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by Ellwood Roberts

Month of sultn' noons and nights!
Fields are parched for want of rain;
But thou hast thy own delights,
Luscious fruits and golden grain.
Ripened wheat in heavy sheaves,
Merry workmen store away,
Pile in barns above the eaves,
On the mows of fragrant hay.

'Tis the bright noon of the year,
Overhead the hot sun gleams,
Through the quivering atmosphere,
Pierce all day his ardent beams.
Dewy night and misty morn
Follow sunset bright and clear;
In the field the waving corn
Sends aloft its stalk and ear.

Thunder-storms at midday rise,
Veiling noon in deepest gloom,
O'er the clouds the lightning flies,
How its flashes all illume!
Swiftly comes the dashing rain—
Hillsides perishing with thirst,
Drink, and are refreshed again;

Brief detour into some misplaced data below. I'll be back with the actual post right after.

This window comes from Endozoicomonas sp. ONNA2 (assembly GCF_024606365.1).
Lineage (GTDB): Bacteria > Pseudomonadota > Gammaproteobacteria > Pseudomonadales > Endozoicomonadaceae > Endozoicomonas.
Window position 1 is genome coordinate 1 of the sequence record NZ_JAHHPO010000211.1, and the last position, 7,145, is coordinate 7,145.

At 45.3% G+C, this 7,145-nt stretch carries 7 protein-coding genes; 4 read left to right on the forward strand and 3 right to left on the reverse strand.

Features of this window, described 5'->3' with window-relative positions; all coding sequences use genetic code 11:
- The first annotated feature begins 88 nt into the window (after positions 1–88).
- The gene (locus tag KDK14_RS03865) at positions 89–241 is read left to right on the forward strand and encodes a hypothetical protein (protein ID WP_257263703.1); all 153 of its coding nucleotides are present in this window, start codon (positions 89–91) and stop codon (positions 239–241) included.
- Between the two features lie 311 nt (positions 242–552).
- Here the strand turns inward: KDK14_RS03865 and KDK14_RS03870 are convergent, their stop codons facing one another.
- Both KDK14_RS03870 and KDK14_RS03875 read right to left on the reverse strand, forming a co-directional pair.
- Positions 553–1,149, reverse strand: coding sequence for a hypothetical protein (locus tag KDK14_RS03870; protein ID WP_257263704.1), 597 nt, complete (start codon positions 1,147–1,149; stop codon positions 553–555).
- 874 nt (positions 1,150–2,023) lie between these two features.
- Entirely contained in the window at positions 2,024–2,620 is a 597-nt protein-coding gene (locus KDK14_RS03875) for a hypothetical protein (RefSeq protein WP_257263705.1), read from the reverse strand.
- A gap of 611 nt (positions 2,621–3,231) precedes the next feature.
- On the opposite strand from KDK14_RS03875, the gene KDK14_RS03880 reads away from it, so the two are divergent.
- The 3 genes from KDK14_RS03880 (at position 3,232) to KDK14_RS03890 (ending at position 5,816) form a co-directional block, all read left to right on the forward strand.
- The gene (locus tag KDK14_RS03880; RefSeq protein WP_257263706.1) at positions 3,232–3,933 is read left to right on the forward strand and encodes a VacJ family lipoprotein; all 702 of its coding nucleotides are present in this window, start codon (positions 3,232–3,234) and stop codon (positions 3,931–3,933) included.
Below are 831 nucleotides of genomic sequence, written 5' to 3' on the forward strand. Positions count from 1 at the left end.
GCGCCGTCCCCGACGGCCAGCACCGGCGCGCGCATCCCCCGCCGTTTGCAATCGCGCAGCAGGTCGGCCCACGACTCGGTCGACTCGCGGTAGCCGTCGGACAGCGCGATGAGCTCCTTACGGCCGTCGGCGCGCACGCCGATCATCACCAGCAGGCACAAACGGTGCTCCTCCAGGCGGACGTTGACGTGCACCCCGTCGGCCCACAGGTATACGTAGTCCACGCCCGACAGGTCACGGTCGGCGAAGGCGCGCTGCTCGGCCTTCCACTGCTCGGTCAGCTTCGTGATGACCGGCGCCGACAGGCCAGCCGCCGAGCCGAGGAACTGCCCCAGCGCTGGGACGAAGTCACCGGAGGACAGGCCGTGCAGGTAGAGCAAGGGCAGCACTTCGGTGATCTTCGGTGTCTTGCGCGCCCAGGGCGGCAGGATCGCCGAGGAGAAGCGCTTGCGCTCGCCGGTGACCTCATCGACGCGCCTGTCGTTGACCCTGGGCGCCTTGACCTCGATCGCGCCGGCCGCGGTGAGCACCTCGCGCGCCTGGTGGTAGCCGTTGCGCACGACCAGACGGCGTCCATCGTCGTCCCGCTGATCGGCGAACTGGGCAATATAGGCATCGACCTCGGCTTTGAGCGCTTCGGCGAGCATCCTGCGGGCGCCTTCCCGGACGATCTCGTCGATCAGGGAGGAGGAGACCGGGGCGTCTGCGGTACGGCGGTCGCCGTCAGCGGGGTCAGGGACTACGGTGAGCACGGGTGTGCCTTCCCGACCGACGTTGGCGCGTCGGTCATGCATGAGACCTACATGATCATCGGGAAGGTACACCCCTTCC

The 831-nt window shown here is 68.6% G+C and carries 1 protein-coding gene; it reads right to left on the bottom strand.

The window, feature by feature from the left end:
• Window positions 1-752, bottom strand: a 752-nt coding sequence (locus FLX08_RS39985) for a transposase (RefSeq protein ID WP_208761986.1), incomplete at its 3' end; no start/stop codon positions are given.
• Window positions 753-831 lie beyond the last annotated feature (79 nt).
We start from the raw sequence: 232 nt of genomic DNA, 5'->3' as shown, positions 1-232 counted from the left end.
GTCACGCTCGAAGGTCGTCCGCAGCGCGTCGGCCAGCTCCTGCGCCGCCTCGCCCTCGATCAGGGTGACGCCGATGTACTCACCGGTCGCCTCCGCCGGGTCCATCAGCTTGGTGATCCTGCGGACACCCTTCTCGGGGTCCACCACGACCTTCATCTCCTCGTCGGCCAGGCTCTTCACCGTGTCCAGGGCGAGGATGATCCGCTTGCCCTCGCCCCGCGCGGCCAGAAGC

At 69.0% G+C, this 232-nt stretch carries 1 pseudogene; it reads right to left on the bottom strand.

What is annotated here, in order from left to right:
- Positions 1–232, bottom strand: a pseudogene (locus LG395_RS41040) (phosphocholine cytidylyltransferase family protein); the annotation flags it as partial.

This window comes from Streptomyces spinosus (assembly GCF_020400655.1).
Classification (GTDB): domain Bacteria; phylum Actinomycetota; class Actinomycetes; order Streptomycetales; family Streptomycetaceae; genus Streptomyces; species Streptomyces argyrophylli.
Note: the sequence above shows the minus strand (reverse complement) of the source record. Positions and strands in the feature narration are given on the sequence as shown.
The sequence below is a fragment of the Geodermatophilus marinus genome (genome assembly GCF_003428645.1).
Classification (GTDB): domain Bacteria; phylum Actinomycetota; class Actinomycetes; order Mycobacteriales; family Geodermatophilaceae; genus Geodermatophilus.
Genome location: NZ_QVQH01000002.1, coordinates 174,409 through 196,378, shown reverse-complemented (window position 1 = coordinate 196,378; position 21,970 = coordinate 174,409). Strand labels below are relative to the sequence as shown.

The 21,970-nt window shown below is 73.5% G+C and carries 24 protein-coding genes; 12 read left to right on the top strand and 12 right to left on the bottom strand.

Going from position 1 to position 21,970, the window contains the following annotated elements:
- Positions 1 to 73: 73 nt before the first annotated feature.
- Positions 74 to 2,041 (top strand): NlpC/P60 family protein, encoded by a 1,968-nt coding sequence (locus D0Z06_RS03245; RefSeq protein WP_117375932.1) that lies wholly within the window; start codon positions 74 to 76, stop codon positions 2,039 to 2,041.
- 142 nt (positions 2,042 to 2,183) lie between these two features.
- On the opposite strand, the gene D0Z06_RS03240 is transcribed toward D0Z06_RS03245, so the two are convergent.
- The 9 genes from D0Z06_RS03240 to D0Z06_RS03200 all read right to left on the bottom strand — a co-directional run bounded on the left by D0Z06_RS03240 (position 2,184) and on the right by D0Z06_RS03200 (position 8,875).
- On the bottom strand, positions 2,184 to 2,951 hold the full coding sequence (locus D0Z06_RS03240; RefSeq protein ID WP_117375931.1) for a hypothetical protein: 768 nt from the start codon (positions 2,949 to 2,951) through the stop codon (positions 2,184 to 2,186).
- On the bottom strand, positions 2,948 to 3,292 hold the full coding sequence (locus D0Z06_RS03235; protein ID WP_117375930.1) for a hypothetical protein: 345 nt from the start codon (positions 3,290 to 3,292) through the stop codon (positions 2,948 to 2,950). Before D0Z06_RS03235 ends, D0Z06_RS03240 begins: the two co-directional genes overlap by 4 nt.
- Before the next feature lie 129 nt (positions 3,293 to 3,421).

Streams their limits quickly burst.

Gone the shower, the floods recede,
Brightly shines the sun again;
Heat and moisture fill the need,
Rich growth covers all the plain.
In the orchard apples show
Rich tints borrowed from the sun;
Mid the bright green leaves they glow,
Here and there a luscious one.

Month of sultry noons and nights!
Fields are parched for lack of rain,
But thou hast thy rare delights,
Sweet ripe fruits and golden grain.
Busy, languid harvest time,
Days to Nature's lovers dear;
Summer yet is in her prime,
And her glory crowns the year.

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